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AAA study tests the limits of driver-assist systems

September 16, 2020

Partnered with AAA Northern California, Nevada & Utah

Two cars driving on a highway in traffic jam simulation

Traffic jam simulation, courtesy of AAANewsroom.

Active safety features in vehicles on the road today range from driver assistance systems, which require a driver to be constantly engaged, to fully autonomous vehicles which can function without the aid of a human driver. 

If human drivers believe their vehicle systems are more capable than they are, aren’t aware of their vehicle’s limitations, or are confused when they need to take over the driving task, this can pose tremendous risks. In fact, new research from the AAA Foundation indicates that the way automation technologies in cars are named or described can contribute to consumers overestimating a system’s capabilities and underestimating its limitations. 

Other research from AAA suggests why it’s so important to know the strengths and limitations of your vehicle’s driver assist features, which are included as standard on 10% of all new vehicles with a 2020 model year sold in the United States. Based on testing at AAA’s Northern California closed-course facility and in real-world scenarios, AAA automotive researchers found that vehicles with active driving assistance systems are not perfect and would benefit from rigorous testing.

Active driving assistance systems have room to improve

AAA emphasizes that active driving assistance systems (ADAS) such as lane departure warnings, adaptive cruise control, and collision avoidance systems are already contributing to a reduction in crash rates. According to an analysis conducted in 2018 by the AAA Foundation, if ADAS were installed on all vehicles, they could potentially help prevent or mitigate about 40% of all passenger vehicle crashes.

However, AAA asserts these systems could benefit from more testing. Researchers tested five vehicles with advanced driver assistance systems over 4,000 miles. Based on the SAE International standard of autonomous driving levels, all tested vehicles were classified as Level 2, which means the features assist with steering, acceleration and braking but require the driver to be able to take control of driving at any moment.  

ADAS features are far from perfect

AAA researchers found that the test vehicles experienced an issue every eight miles, on average. Issues included coming too close to guardrails or other vehicles, colliding with disabled vehicles, and disengaging with little notice. When a system disengages without the driver being aware, it can create dangerous scenarios.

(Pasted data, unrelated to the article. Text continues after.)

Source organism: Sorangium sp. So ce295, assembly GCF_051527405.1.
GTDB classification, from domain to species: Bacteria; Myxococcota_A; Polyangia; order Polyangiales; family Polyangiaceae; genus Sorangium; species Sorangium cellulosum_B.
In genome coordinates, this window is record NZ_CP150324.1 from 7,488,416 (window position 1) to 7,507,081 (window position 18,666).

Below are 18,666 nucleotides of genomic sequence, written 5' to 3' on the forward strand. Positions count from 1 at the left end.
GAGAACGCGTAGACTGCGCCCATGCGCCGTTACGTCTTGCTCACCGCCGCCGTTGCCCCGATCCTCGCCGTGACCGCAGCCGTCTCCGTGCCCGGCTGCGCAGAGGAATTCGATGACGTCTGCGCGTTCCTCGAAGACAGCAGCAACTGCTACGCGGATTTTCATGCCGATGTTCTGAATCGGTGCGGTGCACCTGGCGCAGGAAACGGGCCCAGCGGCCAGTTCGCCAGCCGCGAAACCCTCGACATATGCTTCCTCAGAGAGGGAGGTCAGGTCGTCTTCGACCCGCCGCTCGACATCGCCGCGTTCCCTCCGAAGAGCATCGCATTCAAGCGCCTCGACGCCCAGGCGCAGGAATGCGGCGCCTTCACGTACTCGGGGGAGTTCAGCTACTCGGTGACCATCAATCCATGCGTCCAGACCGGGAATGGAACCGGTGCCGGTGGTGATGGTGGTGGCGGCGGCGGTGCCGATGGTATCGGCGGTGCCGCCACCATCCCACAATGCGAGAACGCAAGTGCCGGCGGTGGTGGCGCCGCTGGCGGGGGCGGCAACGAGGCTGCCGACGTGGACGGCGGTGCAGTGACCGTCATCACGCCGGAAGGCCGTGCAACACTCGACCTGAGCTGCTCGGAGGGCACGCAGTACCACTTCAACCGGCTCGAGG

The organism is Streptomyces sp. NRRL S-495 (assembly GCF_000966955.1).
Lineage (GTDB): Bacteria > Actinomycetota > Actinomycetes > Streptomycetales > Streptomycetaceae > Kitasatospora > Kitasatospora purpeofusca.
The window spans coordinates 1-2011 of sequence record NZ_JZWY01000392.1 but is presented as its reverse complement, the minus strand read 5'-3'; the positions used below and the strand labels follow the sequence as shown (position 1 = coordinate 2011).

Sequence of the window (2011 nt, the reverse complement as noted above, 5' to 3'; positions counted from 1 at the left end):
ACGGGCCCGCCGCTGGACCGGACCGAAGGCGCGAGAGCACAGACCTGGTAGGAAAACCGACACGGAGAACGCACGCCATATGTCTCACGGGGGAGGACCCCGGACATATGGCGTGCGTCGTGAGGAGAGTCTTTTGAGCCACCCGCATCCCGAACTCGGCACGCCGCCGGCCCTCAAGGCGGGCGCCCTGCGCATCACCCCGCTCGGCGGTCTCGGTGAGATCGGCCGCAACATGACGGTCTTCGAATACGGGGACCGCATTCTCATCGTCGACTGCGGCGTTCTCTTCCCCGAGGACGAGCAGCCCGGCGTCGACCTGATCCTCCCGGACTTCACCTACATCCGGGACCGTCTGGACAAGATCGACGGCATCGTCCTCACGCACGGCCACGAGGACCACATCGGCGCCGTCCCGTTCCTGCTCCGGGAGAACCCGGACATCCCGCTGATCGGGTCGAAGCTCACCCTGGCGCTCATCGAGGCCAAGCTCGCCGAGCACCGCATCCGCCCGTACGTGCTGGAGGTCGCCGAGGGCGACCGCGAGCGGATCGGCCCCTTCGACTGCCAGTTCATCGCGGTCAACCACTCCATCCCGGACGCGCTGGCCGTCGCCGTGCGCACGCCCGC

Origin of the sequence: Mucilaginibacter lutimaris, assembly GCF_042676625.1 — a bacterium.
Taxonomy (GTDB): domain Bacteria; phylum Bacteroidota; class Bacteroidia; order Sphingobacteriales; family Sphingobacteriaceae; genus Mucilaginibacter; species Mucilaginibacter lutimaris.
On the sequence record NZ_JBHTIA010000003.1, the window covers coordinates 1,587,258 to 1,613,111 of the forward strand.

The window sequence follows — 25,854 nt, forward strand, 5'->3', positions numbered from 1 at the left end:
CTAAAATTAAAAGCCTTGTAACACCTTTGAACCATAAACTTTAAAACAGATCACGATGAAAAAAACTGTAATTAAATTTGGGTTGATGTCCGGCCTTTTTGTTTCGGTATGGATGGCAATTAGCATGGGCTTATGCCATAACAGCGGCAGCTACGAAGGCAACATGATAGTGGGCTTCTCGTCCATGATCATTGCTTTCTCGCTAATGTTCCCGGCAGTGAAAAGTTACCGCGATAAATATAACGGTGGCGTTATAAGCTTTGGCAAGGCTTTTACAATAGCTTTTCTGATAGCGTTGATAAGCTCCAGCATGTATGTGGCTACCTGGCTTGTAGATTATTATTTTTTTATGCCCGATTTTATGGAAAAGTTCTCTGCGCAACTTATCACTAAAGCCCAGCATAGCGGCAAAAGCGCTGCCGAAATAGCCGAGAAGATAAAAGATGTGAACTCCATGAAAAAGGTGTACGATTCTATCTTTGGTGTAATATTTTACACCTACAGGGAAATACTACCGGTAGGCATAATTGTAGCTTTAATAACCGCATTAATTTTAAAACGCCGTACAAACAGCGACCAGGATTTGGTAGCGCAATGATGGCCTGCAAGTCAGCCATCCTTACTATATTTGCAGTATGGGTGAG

“Manufacturers need to work toward more dependable technology, including improving lane keeping assistance and providing more adequate alerts,” said Aldo Vazquez, spokesman for AAA Arizona.

Systems not good at avoiding collisions with disabled vehicles

As a traffic safety advocate and roadside assistance provider, AAA has long been working to raise awareness about the importance of reducing fatalities and injuries to those working alongside the road, such as first responders and tow truck drivers. With this in mind, AAA wanted to test how the vehicles with ADAS performed around vehicles that were disabled on the side of the road. Would they be able to avoid collisions? 

Importantly, AAA notes that the owner’s manuals for all of the vehicles tested state that the vehicles with these Level 2 ADAS may not react when a disabled vehicle is not completely within the travel lane (i.e., if it is parked partially off the road.) That being said, AAA still wanted to test how the systems performed in a scenario where  the driver may have a “reasonable expectation” that the system would be able to avoid a collision. 

That is not the case. When encountering a disabled vehicle in a test scenario, a collision occurred 66% of the time. 

“This illustrates that tested ADA systems cannot be trusted to consistently react to stopped vehicles either within or alongside the roadway,” AAA states in its full evaluation of active driving assistance systems. “As such, drivers must maintain awareness of their surroundings and control of the vehicle at all times.”

More testing, better education key to improving ADAS

After completing its testing, which was conducted in partnership with the Automobile Club of Southern California’s Automotive Research Center and AAA Northern California, Nevada and Utah’s GoMentum Station proving grounds, AAA recommended that manufactures expand their testing of ADAS and not roll them out until they are able to improve the quality and consistency of their performance. 

All this, AAA emphasizes, is important for providing a safe driver experience. AAA Northern California, Nevada and Utah is a partner of the public education campaign for autonomous vehicles Let’s Talk Self-Driving. 

Let’s Talk Self-Driving also includes Waymo, a fully autonomous vehicle technology company which has emphasized its commitment to rigorous testing Waymo has driven 20 million miles on public roads to help ensure its vehicles can handle the core competencies of everyday driving without the aid of a human driver.

Let’s Talk Self-Driving works to raise awareness about the different levels of autonomy in vehicles and why it is so important for consumers to know the difference between driver assist features and fully autonomous systems.